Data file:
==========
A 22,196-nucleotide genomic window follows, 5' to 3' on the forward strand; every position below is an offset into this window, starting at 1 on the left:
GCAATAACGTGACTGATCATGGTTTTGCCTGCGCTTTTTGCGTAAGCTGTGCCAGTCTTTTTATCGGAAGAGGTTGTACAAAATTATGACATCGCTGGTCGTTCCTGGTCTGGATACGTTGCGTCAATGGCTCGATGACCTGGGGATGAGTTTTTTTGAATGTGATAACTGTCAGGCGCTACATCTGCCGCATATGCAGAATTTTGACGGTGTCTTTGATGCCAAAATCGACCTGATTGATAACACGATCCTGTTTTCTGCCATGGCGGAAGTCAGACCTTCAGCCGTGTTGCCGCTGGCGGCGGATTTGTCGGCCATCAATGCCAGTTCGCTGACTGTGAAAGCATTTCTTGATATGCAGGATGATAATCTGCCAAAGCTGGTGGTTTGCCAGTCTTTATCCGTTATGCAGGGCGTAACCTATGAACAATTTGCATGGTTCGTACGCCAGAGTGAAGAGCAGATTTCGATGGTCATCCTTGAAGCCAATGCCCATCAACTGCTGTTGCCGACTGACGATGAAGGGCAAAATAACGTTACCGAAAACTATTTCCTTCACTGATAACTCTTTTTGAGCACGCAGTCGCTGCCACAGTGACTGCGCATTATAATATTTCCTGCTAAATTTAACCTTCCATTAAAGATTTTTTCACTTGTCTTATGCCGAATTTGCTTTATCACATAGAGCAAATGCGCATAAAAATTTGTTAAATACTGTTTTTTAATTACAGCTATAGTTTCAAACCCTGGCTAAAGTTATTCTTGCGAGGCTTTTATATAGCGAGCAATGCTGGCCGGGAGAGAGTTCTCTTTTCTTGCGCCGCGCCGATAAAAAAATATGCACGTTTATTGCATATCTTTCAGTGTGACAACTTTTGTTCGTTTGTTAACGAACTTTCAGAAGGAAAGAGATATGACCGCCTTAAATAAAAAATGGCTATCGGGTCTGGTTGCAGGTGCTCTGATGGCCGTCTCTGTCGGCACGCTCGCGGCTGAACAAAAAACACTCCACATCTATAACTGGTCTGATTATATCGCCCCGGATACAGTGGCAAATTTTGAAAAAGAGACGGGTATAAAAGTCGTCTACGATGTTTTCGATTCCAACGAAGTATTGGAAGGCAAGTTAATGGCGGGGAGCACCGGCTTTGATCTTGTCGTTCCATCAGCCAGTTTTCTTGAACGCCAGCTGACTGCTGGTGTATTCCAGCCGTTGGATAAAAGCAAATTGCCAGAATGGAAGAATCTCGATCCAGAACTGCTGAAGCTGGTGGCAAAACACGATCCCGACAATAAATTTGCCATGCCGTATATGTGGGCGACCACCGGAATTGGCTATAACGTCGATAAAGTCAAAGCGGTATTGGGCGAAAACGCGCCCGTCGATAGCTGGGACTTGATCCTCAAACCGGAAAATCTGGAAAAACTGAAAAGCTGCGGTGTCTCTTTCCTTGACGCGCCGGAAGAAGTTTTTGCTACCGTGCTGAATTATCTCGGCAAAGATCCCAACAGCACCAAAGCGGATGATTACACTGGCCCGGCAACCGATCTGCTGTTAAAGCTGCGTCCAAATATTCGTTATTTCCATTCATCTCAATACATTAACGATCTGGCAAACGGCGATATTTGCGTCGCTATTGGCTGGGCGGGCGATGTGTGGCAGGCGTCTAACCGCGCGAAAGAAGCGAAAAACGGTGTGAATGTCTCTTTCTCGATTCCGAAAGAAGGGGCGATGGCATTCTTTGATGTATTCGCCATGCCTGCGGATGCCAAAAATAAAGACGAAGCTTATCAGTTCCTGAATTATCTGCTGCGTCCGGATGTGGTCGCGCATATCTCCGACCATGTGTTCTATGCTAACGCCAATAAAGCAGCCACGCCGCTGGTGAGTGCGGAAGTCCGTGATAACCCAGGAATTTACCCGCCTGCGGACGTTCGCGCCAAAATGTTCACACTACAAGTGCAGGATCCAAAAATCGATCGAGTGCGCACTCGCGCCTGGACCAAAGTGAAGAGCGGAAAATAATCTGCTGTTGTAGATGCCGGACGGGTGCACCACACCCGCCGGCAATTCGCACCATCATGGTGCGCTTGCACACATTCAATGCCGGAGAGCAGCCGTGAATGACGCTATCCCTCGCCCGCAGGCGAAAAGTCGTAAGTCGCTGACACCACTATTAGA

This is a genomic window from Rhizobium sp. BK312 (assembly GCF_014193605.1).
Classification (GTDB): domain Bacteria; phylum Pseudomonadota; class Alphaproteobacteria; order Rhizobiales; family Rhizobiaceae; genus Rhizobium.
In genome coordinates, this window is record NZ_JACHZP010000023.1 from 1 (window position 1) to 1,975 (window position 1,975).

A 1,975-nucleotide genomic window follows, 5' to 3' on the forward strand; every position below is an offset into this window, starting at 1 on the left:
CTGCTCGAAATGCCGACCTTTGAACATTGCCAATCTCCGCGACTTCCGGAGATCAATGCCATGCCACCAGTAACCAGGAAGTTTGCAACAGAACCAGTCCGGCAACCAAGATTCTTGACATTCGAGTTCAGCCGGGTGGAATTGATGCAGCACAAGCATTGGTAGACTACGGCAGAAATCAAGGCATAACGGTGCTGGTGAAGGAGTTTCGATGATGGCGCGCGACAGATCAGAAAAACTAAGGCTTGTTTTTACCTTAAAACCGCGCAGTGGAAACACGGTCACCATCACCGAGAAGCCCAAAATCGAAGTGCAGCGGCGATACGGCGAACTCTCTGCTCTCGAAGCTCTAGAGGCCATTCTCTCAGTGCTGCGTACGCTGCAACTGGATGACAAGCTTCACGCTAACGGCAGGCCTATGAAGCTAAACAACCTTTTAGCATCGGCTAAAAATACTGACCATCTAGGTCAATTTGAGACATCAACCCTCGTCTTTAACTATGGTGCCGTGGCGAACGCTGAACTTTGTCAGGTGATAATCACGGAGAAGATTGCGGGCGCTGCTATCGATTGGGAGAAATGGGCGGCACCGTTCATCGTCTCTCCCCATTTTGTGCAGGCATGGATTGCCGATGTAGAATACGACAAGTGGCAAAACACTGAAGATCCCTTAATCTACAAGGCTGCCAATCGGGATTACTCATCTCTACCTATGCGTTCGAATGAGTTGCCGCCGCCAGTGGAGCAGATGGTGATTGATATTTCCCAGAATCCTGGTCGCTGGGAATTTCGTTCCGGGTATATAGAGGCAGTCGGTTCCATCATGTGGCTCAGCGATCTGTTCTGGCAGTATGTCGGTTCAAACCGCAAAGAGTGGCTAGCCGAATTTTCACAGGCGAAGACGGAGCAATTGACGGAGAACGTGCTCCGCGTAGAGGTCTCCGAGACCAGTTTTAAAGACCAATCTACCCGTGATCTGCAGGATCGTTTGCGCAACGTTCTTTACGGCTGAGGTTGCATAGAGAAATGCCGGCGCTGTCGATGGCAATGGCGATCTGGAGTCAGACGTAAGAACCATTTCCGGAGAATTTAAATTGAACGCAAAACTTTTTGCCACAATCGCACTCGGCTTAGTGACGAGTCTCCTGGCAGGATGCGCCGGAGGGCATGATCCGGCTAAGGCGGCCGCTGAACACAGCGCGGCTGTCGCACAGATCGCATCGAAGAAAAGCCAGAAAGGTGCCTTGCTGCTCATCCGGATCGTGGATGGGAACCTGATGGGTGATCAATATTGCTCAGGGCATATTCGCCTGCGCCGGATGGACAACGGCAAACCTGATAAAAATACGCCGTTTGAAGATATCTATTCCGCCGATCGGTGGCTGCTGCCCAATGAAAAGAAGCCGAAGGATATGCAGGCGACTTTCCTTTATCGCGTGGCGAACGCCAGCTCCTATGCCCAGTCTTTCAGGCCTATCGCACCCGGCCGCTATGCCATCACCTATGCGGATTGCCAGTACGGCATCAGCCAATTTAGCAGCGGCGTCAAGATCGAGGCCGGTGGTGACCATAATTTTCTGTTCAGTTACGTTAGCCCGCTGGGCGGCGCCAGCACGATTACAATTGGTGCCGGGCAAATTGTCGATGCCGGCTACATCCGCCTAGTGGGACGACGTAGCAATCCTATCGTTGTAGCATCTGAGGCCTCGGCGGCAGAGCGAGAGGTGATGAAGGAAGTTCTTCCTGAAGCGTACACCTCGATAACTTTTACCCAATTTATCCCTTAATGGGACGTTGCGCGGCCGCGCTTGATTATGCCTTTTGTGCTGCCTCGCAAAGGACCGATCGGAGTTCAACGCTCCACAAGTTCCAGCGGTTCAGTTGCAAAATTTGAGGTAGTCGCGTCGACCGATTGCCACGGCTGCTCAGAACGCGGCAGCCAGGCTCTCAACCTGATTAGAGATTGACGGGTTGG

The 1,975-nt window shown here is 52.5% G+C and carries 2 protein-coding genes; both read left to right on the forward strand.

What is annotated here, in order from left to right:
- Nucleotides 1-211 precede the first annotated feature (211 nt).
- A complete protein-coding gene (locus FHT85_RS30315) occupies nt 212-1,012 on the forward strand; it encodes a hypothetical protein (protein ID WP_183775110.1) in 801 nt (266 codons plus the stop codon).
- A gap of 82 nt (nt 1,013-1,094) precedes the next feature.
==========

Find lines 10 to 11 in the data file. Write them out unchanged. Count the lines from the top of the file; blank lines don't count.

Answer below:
- Nucleotides 1-211 precede the first annotated feature (211 nt).
- A complete protein-coding gene (locus FHT85_RS30315) occupies nt 212-1,012 on the forward strand; it encodes a hypothetical protein (protein ID WP_183775110.1) in 801 nt (266 codons plus the stop codon).